Although estimates range widely, surveys show that somewhere between 20-50% of people, perhaps closer to 22-25%, aged early 30s and under, are no-shows on their expected first day on the job. One in five (22%) of candidates interviewed are ill-prepared, unable to even name the job title or function they’re interviewing for. One in ten (10%) aren’t even showing up for a scheduled interview. 

The market is selectively orienting itself towards younger workers in lieu of older ones who are being displaced through a combination of automation and a lack of critical tech skills and familiarity with “modern” tech and attitudes. Those older workers who are displaced are much more likely to show up, on time, dressed up, and prepared for their interviews – but they’re not being invited to the table.

Professionalism in the Eye of the Beholder: Defining and Measuring Professional Behavior

Back to the exam question, is professionalism dying? 

The data presented in this article, and other data related to it, suggest that it is. A Business Insider report highlights the increasing frequency of “bad” behaviors in new, younger employees. These include selfishness and a preference for focusing on personal initiatives versus working collaboratively with teammates. The frequent use of sarcastic statements like, “I can’t even,” “dude,” “ya, ya, ya,” “yup,” and “obvi” which work well with friends, but not older bosses in the office environment. Procrastination, lying, tardiness, swearing (that’s a hot potato – we’ll cover that in a future blog post), and other bad behaviors like checking your phone throughout a meeting or while your boss is talking to you are now ubiquitous in the workplace.

In a Higher Education Study conducted nearly five years ago asking the same question, they accurately zoned into the disconnect between older versus younger workers. It’s basically a matter of definition. “In clarifying what exactly this means, about 88% of the respondents ‘think of professionalism as being related to a person rather than the position.’ To that end, the traits or behaviors mentioned most by the respondents as being characteristic of professional employees were ‘personal interaction skills, including courtesy and respect;’ ‘the ability to communicate, which includes listening skills;’ ‘a work ethic which includes being motivated and working on a task until it is complete;’ and ‘appearance.'”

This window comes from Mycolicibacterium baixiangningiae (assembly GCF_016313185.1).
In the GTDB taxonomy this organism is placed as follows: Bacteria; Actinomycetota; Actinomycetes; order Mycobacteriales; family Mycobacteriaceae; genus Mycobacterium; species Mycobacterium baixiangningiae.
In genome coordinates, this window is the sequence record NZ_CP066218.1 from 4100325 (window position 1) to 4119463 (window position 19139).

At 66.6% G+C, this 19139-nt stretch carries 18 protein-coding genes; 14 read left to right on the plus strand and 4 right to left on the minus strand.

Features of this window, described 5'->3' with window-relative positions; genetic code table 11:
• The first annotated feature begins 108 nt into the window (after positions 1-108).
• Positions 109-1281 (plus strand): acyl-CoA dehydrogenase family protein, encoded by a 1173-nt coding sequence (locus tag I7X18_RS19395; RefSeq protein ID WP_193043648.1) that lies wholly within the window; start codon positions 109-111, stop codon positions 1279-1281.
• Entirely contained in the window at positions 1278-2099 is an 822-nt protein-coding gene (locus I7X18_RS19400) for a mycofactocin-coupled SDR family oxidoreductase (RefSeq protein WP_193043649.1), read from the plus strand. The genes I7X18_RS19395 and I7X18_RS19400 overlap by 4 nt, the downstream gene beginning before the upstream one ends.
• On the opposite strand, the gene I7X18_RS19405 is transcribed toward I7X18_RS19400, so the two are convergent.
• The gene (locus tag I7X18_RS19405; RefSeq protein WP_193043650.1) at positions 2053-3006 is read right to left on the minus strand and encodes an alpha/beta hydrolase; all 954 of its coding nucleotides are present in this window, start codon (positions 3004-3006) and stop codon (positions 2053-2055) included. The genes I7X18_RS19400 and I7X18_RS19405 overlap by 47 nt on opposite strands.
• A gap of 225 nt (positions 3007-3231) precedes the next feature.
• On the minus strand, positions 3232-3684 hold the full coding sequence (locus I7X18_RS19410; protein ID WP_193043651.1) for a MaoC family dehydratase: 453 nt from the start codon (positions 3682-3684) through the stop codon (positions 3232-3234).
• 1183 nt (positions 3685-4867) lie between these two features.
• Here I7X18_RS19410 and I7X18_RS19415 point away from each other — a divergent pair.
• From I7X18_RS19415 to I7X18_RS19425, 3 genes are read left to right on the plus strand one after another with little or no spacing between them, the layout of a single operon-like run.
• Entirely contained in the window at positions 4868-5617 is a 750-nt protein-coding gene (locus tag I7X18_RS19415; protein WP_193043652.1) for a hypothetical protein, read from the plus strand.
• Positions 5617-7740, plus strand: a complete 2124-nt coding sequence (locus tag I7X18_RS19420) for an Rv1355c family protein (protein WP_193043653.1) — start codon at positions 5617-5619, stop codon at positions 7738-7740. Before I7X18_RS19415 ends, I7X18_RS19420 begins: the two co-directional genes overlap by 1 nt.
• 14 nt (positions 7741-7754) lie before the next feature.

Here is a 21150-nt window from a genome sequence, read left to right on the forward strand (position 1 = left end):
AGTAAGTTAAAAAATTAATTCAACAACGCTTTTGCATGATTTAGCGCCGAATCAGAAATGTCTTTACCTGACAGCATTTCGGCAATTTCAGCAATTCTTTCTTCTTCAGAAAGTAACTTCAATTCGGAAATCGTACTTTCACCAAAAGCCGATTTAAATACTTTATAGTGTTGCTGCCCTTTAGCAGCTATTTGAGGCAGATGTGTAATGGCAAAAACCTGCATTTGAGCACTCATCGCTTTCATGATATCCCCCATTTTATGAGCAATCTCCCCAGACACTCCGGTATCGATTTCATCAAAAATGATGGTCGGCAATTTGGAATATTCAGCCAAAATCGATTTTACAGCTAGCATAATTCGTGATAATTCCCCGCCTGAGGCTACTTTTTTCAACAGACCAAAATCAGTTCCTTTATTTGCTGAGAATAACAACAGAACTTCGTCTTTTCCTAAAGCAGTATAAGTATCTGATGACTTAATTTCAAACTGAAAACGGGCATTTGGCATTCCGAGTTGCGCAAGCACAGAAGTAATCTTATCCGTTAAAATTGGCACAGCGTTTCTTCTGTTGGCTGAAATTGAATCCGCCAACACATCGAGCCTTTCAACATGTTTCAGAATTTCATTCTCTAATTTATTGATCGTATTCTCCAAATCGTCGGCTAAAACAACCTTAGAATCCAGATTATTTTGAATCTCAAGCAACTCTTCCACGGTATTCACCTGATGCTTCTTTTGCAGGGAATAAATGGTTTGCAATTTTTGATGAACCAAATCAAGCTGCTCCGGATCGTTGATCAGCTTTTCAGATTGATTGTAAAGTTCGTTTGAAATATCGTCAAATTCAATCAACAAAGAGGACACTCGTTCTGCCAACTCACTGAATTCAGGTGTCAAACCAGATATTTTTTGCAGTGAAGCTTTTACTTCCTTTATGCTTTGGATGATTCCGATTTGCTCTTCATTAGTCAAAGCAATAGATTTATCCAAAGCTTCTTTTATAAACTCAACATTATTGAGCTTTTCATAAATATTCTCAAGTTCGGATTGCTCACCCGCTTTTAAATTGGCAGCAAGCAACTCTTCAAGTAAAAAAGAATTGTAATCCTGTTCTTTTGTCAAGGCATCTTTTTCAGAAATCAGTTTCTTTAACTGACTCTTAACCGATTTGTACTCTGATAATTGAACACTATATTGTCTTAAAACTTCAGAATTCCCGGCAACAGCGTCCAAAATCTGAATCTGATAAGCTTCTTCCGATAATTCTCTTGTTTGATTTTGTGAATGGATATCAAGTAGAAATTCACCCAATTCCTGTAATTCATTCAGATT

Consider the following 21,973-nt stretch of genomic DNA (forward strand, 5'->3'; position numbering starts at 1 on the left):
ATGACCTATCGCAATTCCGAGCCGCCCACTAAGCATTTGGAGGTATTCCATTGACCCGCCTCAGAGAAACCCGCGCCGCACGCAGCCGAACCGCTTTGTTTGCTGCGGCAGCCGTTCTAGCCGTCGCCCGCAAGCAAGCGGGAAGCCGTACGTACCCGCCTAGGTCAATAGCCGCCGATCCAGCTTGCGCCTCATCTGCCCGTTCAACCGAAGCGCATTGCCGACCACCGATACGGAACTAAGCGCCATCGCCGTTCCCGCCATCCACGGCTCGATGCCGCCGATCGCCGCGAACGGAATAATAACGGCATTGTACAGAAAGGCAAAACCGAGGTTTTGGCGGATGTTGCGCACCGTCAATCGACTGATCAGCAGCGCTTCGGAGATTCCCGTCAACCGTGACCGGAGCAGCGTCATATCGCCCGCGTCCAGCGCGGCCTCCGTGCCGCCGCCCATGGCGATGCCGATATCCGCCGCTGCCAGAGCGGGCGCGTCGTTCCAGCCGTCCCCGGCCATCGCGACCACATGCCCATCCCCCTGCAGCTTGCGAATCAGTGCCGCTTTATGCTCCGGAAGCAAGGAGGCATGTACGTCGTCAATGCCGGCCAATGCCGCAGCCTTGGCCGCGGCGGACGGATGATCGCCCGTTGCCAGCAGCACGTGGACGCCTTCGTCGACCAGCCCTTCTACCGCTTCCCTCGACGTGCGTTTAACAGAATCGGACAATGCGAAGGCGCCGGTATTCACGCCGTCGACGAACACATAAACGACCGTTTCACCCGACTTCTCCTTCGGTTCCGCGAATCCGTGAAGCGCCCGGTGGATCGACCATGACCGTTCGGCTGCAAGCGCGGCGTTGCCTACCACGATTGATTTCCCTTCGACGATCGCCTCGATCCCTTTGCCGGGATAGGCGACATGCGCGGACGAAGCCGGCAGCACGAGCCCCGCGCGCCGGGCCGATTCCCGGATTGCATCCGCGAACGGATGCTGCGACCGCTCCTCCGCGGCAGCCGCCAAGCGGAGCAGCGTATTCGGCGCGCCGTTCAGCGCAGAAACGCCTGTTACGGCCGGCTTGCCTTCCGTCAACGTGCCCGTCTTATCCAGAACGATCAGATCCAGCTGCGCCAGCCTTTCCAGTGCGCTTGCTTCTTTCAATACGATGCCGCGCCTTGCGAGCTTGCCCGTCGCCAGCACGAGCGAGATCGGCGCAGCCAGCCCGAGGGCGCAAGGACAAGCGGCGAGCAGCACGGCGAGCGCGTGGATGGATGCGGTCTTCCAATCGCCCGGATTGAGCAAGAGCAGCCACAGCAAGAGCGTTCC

This week’s blog theme was prompted by some recent experiences I’ve had with a couple of my clients’ young employees. They quit without notice, were unresponsive to requests to transition their work (which wasn’t all collated in one place) and were wholly disinterested in any future interaction. Is this a new trend?

Getting to the heart of it, the issue lies around the students who do not “accept personal responsibility for decision and actions.” That’s Soft Skills 101 right there with accountability and self-awareness bubbling right to the top! Further studies are needed to figure out why there is such a disconnect. Is it a generational effect? Perhaps it’s a lack of coaching and training highlighting the increasing urgency for professional development initiatives. Or is it that the definition of professionalism has shifted so profoundly that anyone over the age of 35 no longer even recognizes it? 

And there’s always a corollary. One of the commissioners of the Higher Edu study mused, “One of the things you’ve got to ask yourself is, are we just a bunch of dinosaurs looking at young people?” Maybe so… 

Lead photo by Matheus Bertelli from Pexels

Blog photo by Ichad Windhiagiri from Pexels